Biblical Interpretations in Preaching (von Rad)

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Puritanboard Amanuensis
Von Rad, Gerhard. Biblical Interpretations in Preaching. Nashville, TN: Abindgon.

This is not a series of sermons following the church calendar, though the table of contents may suggest as much. Rather, Gerhard von Rad gives guidelines on what to look for the text, ranging from technical Hebrew grammar to overarching themes. Of course, we can’t follow von Rad in many places. He is far too critical of the text as we have it (though he never goes as far as the liberalism that gutted mainline Protestantism). Nonetheless, we are in the presence of a master.

His introduction is a fine survey of problems in modern hermeneutics, to which he tells us that “language and mind form a unity” (von Rad 14).

Genesis 4: “Ancient man sensed it much more clearly than do we: the earth, intended by God to serve man as the maternal foundation of life itself, has drunk a brother’s blood” (21)! The sermon should center on verse 10 and the contrast between Abel’s and Christ’s blood, the former only increases the burden of the curse.

Genesis 22: “The word ‘God’ is especially emphasized by the syntax (it is placed before the verb!)” (33).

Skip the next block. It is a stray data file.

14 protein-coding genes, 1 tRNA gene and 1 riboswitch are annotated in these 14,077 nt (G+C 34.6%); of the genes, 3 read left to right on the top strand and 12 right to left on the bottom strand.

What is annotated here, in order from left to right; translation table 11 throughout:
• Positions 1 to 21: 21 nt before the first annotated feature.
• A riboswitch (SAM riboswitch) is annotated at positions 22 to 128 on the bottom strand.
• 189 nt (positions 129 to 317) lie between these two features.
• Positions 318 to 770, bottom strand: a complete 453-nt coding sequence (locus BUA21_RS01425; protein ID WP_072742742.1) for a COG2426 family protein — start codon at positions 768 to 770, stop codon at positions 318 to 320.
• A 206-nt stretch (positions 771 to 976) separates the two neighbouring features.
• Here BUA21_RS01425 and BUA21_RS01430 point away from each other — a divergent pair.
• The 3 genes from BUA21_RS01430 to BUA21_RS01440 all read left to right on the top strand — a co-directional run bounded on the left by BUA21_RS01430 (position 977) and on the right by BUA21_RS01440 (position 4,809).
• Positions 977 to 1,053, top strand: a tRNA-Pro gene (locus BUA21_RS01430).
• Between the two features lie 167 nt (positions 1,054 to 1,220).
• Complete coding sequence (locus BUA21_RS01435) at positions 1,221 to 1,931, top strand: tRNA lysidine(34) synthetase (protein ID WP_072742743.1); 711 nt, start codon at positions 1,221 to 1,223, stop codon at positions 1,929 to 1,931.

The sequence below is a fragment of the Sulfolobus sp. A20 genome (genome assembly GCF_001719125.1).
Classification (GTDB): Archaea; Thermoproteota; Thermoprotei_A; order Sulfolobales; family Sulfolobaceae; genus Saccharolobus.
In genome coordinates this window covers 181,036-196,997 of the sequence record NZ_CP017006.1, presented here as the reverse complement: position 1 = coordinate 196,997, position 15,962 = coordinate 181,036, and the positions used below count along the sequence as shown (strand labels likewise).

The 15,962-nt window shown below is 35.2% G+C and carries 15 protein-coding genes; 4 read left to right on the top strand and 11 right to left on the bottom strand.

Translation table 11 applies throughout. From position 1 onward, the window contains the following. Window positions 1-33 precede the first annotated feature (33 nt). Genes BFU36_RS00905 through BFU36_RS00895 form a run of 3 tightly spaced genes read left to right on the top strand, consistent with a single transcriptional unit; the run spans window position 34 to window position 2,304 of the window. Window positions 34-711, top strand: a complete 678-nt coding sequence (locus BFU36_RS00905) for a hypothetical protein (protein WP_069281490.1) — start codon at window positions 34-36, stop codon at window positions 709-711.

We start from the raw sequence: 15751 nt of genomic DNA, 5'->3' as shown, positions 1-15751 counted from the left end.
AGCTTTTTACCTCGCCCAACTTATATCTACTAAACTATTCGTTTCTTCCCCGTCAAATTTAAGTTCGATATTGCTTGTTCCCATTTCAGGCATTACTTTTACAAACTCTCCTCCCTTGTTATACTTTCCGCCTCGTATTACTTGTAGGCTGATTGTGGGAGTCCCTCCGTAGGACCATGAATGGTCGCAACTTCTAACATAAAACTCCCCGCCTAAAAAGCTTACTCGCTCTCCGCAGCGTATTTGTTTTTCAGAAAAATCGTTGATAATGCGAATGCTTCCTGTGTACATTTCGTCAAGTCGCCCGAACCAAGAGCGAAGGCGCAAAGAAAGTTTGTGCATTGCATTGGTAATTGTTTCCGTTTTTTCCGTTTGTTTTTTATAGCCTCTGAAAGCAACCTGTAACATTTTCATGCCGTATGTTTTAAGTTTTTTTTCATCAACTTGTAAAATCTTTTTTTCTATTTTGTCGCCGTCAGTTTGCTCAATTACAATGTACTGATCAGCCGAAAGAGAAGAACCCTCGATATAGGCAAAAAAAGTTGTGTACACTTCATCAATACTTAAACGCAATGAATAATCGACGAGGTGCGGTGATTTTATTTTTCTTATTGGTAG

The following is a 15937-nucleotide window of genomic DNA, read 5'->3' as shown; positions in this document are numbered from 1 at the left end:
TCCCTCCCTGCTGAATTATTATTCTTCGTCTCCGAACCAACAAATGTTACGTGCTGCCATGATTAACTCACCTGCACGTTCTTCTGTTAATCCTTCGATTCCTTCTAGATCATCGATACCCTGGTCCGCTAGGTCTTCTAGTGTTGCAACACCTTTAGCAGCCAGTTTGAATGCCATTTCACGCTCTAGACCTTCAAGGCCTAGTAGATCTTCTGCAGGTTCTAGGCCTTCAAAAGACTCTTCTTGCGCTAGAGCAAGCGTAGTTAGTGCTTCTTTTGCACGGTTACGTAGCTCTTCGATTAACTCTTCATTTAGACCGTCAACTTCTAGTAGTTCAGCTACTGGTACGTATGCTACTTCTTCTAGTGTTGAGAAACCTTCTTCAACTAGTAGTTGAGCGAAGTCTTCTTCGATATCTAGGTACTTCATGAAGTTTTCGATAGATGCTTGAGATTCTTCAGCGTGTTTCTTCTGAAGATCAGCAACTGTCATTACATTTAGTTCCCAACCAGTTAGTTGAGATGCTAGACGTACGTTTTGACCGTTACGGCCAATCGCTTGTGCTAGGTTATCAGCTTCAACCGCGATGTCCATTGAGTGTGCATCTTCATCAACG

Genesis 32: “We must remember that ancient man was conscious that his life was molded and surrounded by divine powers which he could not decipher...If he encountered a numen, the most elemental question was the question of that being’s name” (41-42). If you can’t commit to that idea in some level, you simply can’t understand the world of the Bible.

Joshua 1:1-9: God’s address to Joshua “comes in an actual interim period, between promise and fulfillment, between election and ultimate...salvation” (49). Von Rad correctly notes that our word “law” doesn’t capture the essence of Torah, which was “the sum of all beneficent divine intention in Israel” (51).

2 Chronicles 20: Holy war. The narrative “certainly understands the mearbim to be heavenly powers sent by God to intervene and cause the enemy’s defeat” (67).

Psalm 32. There is a penitential aspect, but it isn’t to function as a morbidly medieval penance psalm. The “diction of the psalm resembles that of wisdom literature; i.e., it is highly didactic” (75).

Psalm 96. The enthronement of Yahweh. It begins noting that only the elect community knows of this cosmic turning point, to which it must respond with “praise” and “proclamation” (79). “All true praise lives out of certainty of the eschatological kingdom.” God’s coming in judgment is a shaphat, a settling.

This book cannot replace exegesis, but it is a fine guideline for the new student.
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